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    The world’s largest foldable screen could give Samsung some hints on its next Fold

    Viewsonic foldable LCD display



    (Image credit: Viewsonic)

    Display specialist Viewsonic has pulled back the curtain on its huge LDS-135-151 foldable (but not rollable) LCD screen. 

    Given its price, $85,000 in the US (opens in new tab) (around £78,000, AU$130,000), and its deliberate lack of cutting-edge AV features, its main target will be corporate events, presentations and exhibitions where large format displays are the norm.

    Viewsonic says that the display comes pre-assembled ready to be used literally outs the box (it comes with a movable flight case design), two wings fold over the middle of the display like a restaurant menu. 

    Super-sized

    As expected, it is a bit of a monster size-wise, with a net weight of 225kg and a gross weight of 330kg. When fully extended, the display area measures 3m x 1.69m, bigger than some rooms in central London and almost as big as nine 50-inch TVs assembled in 3 x 3 matrix.

    The screen is designed to be used 24/7 and has a lifespan of 100,000 hours (that’s more than 11 years of constant use) and should there be any issue, Viewsonic has designed a clever solution. Although the LDS-135-151 has a frameless display without stitching bezels, users themselves will be able to remove one more of the 20 hot-swappable front LED modules using a bundled electric vacuum suction tool.

    A visual powerhouse

    The rest of the specification is equally spectacular: six HDMI ports, four USB ports (including a Type-C one that can be used for display) and a LAN connector. 

    Audio is handled by a pair of 20W speaker systems from Samsung’s Harman Kardon, but users can plug in their own speakers, or there’s an SPDIF connector as well.

     There’s no memory card reader and while there’s an onboard thin client, it only has 64GB onboard storage and runs on the antiquated Android 9.0 OS (launched in August 2018).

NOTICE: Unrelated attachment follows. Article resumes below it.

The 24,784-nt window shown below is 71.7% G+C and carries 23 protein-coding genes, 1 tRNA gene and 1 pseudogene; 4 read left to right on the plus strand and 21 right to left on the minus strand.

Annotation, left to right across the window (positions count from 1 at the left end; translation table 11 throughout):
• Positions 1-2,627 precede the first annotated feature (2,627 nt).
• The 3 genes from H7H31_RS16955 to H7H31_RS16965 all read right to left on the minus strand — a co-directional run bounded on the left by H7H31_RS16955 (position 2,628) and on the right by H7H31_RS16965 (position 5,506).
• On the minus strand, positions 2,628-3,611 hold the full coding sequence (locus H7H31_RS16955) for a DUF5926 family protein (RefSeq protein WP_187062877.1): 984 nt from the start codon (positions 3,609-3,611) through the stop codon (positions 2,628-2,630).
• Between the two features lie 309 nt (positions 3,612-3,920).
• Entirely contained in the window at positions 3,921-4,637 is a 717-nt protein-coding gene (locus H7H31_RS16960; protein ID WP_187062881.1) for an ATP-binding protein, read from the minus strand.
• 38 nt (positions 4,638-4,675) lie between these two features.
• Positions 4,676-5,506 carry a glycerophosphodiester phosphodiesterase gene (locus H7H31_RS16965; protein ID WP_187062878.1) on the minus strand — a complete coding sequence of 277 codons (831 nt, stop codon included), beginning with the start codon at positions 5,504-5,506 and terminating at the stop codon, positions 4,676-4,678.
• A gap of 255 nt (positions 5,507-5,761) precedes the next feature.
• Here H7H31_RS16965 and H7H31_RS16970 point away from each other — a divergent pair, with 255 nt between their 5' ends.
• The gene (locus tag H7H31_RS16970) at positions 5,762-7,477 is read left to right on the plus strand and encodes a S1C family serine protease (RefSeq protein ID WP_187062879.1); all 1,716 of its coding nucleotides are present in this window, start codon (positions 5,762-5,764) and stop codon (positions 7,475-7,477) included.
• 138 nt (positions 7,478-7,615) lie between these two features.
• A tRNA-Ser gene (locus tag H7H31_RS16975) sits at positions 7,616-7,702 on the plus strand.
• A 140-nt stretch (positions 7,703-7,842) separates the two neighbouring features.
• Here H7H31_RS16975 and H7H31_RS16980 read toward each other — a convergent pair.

For those looking to use it as a show-stopping business monitor, as a huge trading screen or to display videos, just bear in mind that it has a rather coarse 1.5mm pixel pitch, which means that it is better viewed from a distance. That explains why its native resolution is only 1920 x 1080 pixels. Shame that it is neither touchscreen nor can it be used like a Surface Hub 2S, Microsoft’s very own collaboration platform, as it doesn’t have a webcam or microphones. 

    The display is compatible with Crestron, Extron, AMX and Viewsonic’s own AV control system, myViewBoard Manager. That means that users will be able to cast content wirelessly from up to four different devices concurrently as the LDS-135-151 supports Picture-in-Picture and Picture-By-Picture. 

    However there’s no details about availability outside the US yet, or what the warranty will be, so stay tuned for more details.

    Désiré has been musing and writing about technology during a career spanning four decades. He dabbled in website builders and web hosting when DHTML and frames were in vogue and started narrating about the impact of technology on society just before the start of the Y2K hysteria at the turn of the last millennium.

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